At the end of the morning, while the gardeners were still busy watering the plants, our group was eagerly waiting at the entrance gate to enter this hidden gem in the middle of Chelsea. We started our tour at the statue of Dr. Hans Sloane, where our guide Joanna, explained the importance of this man to the history of this garden. The Society of Apothecaries of London founded the Physic Garden in 1673, but had been struggling with its upkeep. Having made his fortune as being the physician of the governor in Jamaica and by importing cacao to England, he bought the Manor of Chelsea in 1712 and took over the freehold of the garden. In 1716 he granted the apothecaries a lease on the land for a rent of £5 a year in perpetuity on the condition it was to be kept up and maintained as a physic garden. This secured the future of this garden.
Then we continued by following the historical walk. The historical garden has been planted to show the work of some of the best-known people associated with the garden’s history, through plants introduced or first named by them. One section is understandably dedicated to Philip Miller, the gardener in whose care the Chelsea Physic Garden became an outstanding botanic garden, renowned throughout Europe, particularly for it North American plants. Other sections commemorate seven more men who made major contributions to the garden; not only through donating seeds and plants but also for example like Sir Joseph Banks by bringing back lava from Iceland, collected during his travels.
We stopped in front of the school building where a witty sign ‘Croplifters will be propagated’ reminded us how we as visitors should behave ourselves. Chelsea Physic Garden still provides learning programmes and talks to connect people to plants.
Next stop was the impressive old Victorian cool fernery. However, the passage inside was blocked, as behind the barrier the outline of a body was drawn on the floor of the greenhouse! Apparently this was part of the forensic biology workshop where the poisonous effects of plants in forensic investigation are taught.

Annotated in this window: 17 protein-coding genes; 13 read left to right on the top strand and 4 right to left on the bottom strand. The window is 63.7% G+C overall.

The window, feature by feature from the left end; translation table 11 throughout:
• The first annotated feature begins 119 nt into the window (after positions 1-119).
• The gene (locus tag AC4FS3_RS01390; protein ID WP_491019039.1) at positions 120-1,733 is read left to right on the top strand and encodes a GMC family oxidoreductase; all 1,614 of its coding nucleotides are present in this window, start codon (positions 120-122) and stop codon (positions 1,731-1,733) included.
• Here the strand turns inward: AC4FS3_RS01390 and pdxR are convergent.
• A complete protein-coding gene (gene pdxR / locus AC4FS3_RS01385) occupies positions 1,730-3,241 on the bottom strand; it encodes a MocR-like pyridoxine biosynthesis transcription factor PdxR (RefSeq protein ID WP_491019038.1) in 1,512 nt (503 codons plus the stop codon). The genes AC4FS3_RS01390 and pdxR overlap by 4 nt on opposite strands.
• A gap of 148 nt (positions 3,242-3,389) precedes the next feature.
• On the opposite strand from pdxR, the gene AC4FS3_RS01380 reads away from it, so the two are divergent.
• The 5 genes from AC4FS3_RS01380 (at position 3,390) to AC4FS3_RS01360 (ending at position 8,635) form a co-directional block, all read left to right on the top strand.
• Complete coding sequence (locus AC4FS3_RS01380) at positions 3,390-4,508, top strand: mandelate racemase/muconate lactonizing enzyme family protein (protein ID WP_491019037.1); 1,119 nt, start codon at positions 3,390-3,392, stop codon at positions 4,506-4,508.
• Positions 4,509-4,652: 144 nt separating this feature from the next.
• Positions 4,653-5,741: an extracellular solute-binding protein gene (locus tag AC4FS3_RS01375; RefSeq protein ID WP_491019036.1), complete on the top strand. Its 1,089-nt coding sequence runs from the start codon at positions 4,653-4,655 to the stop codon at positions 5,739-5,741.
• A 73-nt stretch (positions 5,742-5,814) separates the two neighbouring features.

We shortly paused at the South gate, the old entrance gate, with on top the shield and crest of the god Apollo, patron of medicine and healing. In the past, this symbol was used for apothecary’s shop signs. In the old days the river Thames was in front of the gate, as transport was mostly by boat at that time.
Three years ago a new part in the garden was introduced: useful- and edible plants. This area displays a range of plants species on which humans depend: from forest fruits and land restoration plants to plants used for hygiene, science and arts. Joanna showed us all sort of interesting useful plants like the flax plant which fibres were utilized for the linen bandaging of mummies or cacti which needles were used for microphones.
We ended our interesting tour at the garden where it all started: the garden of medicinal plants. Recently redesigned and opened on 1 April this year, this garden displays the extended collection of medicinal plants, the use of which dates back thousands of years. Small garden ‘rooms’, separated by low brick walls, have been created and some are dedicated to different forms of diseases, others have an ethno-botanical layout showing plants from every region of the world and their key medicinal uses. At the end of our tour Joanna pointed out the Wardian case, invented by Dr. Nathaniel Bagshaw Ward, which carried one of the tea plants, smuggled from China by Robert Fortune in order to set up tea plantations in Assam in 1848. Dr. Ward became master of the Society of Apothecaries in 1854.
After the extensive tour in which Joanna tried to share as much of her botanical knowledge as possible, the group headed for a delicious lunch at the garden café, nicely situated in the garden. We would like to thank Joanna for guiding us around in this unique historical site and the Events Committee for organising this interesting and educational excursion.